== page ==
Share Page:

Volume 31 , Issue 2
March/April 2016

Pages 280–287

An Analysis of Frequency, Morphology, and Locations of Maxillary Sinus Septa Using Cone Beam Computed Tomography

Michael M. Bornstein, Prof Dr Med Dent/Carol Seiffert, Dr Med Dent/Laura Maestre-Ferrín, DDS, PhD/Ivo Fodich, DDS/Reinhilde Jacobs, DDS, MSc, PhD, Dr hc/Daniel Buser, Prof Dr Med Dent/Thomas von Arx, Prof Dr Med Dent

PMID: 26478970
DOI: 10.11607/jomi.4188

Purpose: To evaluate the frequency, morphology, and locations of maxillary sinus septa using cone beam computed tomographic (CBCT) imaging of the entire maxillary sinus and to analyze factors influencing the presence or absence of septa. Materials and Methods: CBCT images of the maxilla taken during a 1-year study period (October 1, 2012, to September 30, 2013) were evaluated for the presence and type of septa as well as the health or pathology of the maxillary sinus. Differences in age, gender, type of dentition, septa location, and sinus pathology with regard to the incidence of sinus septa were analyzed statistically. Results: The study included 294 maxillary sinuses in 212 patients (126 women and 86 men) with a mean age of 53.8 years. Sinus septa were present in 141 patients (66.5%) and in 166 of 294 sinuses (56.5%). The most common orientation of the septa was coronal (61.8%), 7.6% were oriented axially, and 3.6% were aligned sagittally. Most septa were located on the floor of the maxillary sinus (58.6%), commonly (60.7%) in the region of the first and second molars. The maxillary sinuses were diagnosed in 36.4% of cases as healthy and without thickening of the sinus membrane. Sex was a significant variable in the health of the maxillary sinus; 57.7% of the sinuses in women and 72.3% in men were diagnosed as pathologic. Conclusion: Septa are common anatomical structures and are most often found in the first or second molar region on the floor of the maxillary sinus. To prevent possible complications during sinus floor elevation procedures, a thorough three-dimensional radiographic examination of the sinus prior to surgery is recommended.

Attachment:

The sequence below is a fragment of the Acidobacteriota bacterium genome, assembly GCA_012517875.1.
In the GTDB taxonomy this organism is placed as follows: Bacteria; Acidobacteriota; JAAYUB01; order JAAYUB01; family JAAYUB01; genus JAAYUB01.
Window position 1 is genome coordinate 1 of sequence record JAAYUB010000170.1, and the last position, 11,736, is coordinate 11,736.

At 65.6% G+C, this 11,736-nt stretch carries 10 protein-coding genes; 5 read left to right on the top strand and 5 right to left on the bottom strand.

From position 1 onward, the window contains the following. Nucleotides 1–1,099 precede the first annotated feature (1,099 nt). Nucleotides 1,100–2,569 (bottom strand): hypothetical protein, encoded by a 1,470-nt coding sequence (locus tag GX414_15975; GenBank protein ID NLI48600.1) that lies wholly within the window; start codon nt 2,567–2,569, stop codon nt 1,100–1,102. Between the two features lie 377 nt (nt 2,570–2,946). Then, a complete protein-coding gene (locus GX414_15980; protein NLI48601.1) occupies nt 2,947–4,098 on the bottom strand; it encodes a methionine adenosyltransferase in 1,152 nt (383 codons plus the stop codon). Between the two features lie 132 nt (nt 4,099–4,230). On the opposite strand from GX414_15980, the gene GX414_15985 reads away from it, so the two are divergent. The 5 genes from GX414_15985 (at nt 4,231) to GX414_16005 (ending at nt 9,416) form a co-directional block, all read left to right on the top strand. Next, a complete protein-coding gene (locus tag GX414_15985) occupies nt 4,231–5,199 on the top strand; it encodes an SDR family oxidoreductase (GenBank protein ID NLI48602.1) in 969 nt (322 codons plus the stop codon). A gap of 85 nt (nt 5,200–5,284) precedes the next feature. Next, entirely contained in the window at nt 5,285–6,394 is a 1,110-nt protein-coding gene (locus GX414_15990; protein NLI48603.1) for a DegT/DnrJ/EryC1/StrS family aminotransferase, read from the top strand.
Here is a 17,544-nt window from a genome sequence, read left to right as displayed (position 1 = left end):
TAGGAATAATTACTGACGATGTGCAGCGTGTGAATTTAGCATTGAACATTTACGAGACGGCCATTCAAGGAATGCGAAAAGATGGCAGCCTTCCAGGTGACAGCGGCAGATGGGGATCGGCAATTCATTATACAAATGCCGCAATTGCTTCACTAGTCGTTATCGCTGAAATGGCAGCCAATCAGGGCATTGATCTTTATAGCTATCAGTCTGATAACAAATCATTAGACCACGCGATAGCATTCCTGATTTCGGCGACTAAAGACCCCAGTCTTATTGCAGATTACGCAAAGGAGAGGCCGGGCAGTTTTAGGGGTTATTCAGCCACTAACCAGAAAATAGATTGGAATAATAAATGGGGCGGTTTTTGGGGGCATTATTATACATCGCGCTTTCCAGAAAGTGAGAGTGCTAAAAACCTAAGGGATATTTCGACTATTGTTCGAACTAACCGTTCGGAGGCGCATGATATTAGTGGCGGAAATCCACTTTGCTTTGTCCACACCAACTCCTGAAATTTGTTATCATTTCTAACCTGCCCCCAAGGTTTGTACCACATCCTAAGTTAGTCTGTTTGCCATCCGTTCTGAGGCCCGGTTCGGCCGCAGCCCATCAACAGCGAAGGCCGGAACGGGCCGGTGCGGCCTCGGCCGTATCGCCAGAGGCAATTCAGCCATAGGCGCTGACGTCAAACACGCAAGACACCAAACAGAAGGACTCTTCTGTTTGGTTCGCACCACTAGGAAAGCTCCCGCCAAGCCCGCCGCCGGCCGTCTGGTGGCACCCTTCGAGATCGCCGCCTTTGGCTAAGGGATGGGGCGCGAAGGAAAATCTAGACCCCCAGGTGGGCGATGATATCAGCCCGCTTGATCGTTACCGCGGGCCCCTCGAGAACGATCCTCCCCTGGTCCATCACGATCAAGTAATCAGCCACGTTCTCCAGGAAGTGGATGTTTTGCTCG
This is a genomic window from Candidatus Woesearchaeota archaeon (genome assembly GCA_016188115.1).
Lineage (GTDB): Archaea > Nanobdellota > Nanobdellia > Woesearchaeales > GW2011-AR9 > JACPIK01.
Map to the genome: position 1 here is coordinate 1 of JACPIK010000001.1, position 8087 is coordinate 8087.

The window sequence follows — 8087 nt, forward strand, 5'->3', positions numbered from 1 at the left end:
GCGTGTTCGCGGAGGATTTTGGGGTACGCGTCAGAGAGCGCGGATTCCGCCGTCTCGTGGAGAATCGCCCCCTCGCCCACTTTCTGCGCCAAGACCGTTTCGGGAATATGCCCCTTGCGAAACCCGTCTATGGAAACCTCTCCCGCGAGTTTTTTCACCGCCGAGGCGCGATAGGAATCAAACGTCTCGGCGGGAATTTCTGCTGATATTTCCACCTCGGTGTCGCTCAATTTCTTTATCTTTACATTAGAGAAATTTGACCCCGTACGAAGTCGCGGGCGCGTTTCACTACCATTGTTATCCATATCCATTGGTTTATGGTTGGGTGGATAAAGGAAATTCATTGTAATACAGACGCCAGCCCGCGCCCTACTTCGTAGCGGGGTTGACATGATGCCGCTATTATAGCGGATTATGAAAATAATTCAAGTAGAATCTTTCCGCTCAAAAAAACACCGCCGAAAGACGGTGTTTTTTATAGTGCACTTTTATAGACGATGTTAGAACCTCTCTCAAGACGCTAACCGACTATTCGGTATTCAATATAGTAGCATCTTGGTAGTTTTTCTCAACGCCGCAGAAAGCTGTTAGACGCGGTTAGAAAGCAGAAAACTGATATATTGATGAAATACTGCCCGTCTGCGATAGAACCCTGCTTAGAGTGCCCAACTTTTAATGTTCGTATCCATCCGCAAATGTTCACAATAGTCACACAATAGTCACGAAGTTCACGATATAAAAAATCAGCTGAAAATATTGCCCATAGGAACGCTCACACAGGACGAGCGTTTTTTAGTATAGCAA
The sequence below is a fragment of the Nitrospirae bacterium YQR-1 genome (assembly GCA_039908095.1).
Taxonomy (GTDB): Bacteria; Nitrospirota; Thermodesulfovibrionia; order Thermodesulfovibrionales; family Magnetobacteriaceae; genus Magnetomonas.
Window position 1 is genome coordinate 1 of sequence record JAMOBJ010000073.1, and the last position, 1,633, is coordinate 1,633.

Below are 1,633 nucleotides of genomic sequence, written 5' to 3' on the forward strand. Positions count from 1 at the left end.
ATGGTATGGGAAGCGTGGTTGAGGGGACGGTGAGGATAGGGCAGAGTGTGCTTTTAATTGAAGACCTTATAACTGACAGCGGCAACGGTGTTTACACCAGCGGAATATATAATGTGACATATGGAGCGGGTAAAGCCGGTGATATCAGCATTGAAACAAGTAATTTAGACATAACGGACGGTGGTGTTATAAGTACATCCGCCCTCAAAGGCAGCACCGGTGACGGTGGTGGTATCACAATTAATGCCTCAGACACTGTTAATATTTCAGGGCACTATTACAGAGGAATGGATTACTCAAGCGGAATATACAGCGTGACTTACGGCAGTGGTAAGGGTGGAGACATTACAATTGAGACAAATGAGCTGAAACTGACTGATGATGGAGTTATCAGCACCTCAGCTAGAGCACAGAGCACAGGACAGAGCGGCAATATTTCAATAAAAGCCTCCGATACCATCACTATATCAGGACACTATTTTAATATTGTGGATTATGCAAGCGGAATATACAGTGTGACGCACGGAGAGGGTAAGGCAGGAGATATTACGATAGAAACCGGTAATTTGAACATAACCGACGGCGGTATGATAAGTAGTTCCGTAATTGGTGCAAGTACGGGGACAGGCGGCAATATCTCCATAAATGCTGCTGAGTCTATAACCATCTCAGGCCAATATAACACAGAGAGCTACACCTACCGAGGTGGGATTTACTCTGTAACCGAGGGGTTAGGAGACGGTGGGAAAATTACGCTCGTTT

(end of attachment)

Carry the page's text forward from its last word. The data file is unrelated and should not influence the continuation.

Full Text PDF File | Order Article


Get Adobe Reader
Adobe Acrobat Reader is required to view PDF files. This is a free program available from the Adobe web site.
Follow the download directions on the Adobe web site to get your copy of Adobe Acrobat Reader.


© 2020 Quintessence Publishing Co, Inc JOMI Home
Current Issue
Ahead of Print
Author Guidelines
Accepted Manuscripts
Submission Form
Quintessence Home
Terms of Use
Privacy Policy
About Us
Contact Us